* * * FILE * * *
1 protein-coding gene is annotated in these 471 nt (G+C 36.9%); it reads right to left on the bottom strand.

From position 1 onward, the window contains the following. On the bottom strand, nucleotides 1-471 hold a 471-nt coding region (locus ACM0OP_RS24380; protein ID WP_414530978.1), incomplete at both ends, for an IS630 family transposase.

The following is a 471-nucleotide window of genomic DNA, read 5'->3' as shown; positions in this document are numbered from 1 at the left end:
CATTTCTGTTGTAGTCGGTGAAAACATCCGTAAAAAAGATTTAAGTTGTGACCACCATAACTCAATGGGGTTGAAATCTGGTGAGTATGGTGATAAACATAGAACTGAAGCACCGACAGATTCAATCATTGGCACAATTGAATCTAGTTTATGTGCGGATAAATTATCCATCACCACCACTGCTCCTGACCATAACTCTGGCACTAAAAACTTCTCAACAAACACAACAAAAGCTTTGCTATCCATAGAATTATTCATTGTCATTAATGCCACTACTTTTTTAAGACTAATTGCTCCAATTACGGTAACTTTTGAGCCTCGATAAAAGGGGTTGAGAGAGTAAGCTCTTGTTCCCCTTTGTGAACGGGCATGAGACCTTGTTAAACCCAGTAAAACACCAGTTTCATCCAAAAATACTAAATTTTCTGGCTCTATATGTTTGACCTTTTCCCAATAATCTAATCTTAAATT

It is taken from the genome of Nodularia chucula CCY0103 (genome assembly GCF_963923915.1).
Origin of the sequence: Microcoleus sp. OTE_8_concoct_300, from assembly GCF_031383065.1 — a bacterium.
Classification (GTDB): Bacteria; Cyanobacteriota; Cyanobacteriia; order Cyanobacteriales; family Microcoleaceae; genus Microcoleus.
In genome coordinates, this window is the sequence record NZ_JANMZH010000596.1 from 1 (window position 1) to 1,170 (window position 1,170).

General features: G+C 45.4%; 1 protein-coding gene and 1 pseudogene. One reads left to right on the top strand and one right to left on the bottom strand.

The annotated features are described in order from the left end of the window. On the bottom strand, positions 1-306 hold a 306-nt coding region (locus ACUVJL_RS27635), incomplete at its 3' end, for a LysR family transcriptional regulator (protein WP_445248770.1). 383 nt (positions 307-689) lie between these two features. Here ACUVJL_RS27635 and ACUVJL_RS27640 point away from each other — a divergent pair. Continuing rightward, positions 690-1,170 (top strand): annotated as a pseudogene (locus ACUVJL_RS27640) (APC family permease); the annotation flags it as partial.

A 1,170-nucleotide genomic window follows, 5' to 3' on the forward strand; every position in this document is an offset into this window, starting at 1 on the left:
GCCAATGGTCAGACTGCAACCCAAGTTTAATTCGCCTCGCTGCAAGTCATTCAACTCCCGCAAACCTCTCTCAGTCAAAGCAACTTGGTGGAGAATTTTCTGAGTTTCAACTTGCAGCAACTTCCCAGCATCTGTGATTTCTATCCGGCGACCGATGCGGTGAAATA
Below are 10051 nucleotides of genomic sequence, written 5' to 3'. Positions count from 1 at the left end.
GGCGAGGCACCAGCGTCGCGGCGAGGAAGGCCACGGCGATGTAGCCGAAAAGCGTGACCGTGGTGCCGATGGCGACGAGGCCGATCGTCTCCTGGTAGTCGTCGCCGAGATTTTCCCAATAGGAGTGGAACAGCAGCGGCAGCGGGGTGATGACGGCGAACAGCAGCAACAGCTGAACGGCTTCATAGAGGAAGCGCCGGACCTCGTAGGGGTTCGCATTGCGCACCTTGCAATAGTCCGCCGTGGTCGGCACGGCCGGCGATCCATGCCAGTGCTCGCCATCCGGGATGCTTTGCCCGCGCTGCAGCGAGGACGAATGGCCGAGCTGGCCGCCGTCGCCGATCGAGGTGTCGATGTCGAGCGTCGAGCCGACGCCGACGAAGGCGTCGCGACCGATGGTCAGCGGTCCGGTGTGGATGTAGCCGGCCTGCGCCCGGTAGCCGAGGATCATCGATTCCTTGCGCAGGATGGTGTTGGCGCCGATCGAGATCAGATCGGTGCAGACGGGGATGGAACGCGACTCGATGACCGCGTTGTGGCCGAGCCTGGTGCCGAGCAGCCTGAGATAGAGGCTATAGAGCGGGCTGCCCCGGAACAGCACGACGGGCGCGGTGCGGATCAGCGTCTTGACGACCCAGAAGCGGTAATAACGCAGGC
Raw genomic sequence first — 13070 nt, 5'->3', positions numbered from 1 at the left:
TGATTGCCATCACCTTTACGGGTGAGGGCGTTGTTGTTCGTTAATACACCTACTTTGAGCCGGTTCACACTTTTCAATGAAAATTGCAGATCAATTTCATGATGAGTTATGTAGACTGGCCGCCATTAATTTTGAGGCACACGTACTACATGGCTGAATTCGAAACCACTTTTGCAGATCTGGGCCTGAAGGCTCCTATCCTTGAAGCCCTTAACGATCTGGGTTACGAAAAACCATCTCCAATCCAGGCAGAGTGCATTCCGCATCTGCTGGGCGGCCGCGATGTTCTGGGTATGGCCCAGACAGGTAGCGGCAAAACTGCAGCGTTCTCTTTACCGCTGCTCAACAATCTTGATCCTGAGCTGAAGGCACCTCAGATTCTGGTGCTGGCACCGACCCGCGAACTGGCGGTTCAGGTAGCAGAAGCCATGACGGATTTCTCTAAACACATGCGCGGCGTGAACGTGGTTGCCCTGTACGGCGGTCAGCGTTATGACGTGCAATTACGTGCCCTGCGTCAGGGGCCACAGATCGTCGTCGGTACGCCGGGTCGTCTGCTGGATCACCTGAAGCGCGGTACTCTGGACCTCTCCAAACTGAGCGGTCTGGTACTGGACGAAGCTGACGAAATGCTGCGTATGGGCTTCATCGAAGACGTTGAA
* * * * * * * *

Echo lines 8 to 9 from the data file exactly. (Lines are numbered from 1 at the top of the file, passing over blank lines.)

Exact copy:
In genome coordinates, this window is the sequence record NZ_JANMZH010000596.1 from 1 (window position 1) to 1,170 (window position 1,170).

General features: G+C 45.4%; 1 protein-coding gene and 1 pseudogene. One reads left to right on the top strand and one right to left on the bottom strand.